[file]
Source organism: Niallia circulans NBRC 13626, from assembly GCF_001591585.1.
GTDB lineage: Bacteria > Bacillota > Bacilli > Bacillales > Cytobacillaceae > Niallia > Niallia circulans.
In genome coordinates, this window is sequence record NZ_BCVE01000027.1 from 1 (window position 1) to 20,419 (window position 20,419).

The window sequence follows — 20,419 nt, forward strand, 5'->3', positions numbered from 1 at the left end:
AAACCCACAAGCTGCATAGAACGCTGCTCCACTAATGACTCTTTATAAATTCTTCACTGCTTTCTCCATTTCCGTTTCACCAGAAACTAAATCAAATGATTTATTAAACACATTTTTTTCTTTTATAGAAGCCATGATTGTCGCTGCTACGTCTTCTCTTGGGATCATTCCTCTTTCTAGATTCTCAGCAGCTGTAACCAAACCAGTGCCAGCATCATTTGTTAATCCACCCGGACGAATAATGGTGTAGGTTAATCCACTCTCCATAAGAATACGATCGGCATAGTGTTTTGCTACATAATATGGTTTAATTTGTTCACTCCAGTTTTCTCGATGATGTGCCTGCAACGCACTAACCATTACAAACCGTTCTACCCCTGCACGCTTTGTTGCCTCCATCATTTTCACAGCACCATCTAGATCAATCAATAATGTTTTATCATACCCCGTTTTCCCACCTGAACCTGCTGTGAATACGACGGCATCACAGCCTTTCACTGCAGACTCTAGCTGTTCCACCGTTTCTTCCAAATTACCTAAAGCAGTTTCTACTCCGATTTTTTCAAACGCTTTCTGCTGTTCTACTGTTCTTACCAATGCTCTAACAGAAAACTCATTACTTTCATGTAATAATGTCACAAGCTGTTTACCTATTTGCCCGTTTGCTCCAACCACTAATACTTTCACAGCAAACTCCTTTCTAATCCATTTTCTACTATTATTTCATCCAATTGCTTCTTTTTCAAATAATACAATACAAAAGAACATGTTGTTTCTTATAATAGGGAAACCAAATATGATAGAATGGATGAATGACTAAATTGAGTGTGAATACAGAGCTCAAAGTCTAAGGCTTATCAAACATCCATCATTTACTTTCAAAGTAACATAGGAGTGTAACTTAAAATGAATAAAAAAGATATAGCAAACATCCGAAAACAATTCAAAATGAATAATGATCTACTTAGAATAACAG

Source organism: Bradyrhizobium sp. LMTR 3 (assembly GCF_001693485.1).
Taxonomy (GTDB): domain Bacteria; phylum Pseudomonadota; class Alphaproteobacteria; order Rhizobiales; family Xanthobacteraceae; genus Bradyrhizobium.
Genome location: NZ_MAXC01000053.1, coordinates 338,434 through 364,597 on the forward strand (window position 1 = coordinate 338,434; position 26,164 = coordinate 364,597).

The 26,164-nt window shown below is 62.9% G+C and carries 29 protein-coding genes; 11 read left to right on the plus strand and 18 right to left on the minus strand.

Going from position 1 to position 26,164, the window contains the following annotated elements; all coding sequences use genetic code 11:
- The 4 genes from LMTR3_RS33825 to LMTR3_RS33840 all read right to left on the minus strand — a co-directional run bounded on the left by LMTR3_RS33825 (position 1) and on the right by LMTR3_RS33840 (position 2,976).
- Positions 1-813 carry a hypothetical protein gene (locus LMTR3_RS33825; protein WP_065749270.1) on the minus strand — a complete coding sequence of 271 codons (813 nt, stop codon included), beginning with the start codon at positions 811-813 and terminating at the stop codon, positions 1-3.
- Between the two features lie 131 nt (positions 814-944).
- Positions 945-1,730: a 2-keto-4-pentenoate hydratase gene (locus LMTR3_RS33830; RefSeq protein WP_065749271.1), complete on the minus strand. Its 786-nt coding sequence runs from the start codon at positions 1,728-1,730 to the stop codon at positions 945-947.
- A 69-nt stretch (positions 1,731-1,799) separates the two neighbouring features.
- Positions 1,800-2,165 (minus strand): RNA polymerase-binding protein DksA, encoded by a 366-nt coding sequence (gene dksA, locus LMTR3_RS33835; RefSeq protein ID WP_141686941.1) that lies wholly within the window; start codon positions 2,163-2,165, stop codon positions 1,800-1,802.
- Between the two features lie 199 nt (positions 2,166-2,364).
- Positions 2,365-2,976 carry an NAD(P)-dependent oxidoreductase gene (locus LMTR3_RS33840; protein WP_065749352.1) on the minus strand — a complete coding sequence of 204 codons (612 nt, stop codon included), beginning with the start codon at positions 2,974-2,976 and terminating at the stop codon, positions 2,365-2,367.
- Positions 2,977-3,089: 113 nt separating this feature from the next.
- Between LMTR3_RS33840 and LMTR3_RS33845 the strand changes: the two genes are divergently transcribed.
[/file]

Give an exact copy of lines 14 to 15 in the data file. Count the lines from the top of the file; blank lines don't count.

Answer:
- Positions 945-1,730: a 2-keto-4-pentenoate hydratase gene (locus LMTR3_RS33830; RefSeq protein WP_065749271.1), complete on the minus strand. Its 786-nt coding sequence runs from the start codon at positions 1,728-1,730 to the stop codon at positions 945-947.
- A 69-nt stretch (positions 1,731-1,799) separates the two neighbouring features.